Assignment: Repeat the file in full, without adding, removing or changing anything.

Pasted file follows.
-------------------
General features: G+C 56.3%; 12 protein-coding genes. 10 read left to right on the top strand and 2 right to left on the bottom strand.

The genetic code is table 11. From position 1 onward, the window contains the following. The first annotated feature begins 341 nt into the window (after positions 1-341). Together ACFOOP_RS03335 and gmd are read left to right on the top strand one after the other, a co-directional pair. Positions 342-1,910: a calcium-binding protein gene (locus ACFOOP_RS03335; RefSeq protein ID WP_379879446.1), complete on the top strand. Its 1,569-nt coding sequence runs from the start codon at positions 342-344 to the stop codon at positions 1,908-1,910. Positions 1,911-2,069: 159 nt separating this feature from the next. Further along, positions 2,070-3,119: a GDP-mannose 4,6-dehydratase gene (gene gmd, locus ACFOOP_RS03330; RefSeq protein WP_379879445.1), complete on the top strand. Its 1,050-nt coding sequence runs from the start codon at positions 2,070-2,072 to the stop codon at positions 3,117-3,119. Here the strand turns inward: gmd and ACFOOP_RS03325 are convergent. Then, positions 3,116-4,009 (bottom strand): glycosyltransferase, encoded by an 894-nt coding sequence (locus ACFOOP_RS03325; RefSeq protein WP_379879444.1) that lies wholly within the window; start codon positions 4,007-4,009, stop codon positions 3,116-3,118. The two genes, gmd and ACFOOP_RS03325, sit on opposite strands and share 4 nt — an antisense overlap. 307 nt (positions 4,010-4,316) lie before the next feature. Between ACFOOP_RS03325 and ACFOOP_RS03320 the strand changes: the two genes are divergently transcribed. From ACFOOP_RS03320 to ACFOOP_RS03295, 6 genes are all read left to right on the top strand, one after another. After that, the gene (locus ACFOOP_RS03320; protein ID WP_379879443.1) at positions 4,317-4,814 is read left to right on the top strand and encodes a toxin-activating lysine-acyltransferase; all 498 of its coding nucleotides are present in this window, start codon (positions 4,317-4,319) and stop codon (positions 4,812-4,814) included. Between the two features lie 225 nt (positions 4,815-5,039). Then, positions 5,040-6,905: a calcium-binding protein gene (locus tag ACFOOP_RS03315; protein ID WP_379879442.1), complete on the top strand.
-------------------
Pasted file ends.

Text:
General features: G+C 56.3%; 12 protein-coding genes. 10 read left to right on the top strand and 2 right to left on the bottom strand.

The genetic code is table 11. From position 1 onward, the window contains the following. The first annotated feature begins 341 nt into the window (after positions 1-341). Together ACFOOP_RS03335 and gmd are read left to right on the top strand one after the other, a co-directional pair. Positions 342-1,910: a calcium-binding protein gene (locus ACFOOP_RS03335; RefSeq protein ID WP_379879446.1), complete on the top strand. Its 1,569-nt coding sequence runs from the start codon at positions 342-344 to the stop codon at positions 1,908-1,910. Positions 1,911-2,069: 159 nt separating this feature from the next. Further along, positions 2,070-3,119: a GDP-mannose 4,6-dehydratase gene (gene gmd, locus ACFOOP_RS03330; RefSeq protein WP_379879445.1), complete on the top strand. Its 1,050-nt coding sequence runs from the start codon at positions 2,070-2,072 to the stop codon at positions 3,117-3,119. Here the strand turns inward: gmd and ACFOOP_RS03325 are convergent. Then, positions 3,116-4,009 (bottom strand): glycosyltransferase, encoded by an 894-nt coding sequence (locus ACFOOP_RS03325; RefSeq protein WP_379879444.1) that lies wholly within the window; start codon positions 4,007-4,009, stop codon positions 3,116-3,118. The two genes, gmd and ACFOOP_RS03325, sit on opposite strands and share 4 nt — an antisense overlap. 307 nt (positions 4,010-4,316) lie before the next feature. Between ACFOOP_RS03325 and ACFOOP_RS03320 the strand changes: the two genes are divergently transcribed. From ACFOOP_RS03320 to ACFOOP_RS03295, 6 genes are all read left to right on the top strand, one after another. After that, the gene (locus ACFOOP_RS03320; protein ID WP_379879443.1) at positions 4,317-4,814 is read left to right on the top strand and encodes a toxin-activating lysine-acyltransferase; all 498 of its coding nucleotides are present in this window, start codon (positions 4,317-4,319) and stop codon (positions 4,812-4,814) included. Between the two features lie 225 nt (positions 4,815-5,039). Then, positions 5,040-6,905: a calcium-binding protein gene (locus tag ACFOOP_RS03315; protein ID WP_379879442.1), complete on the top strand.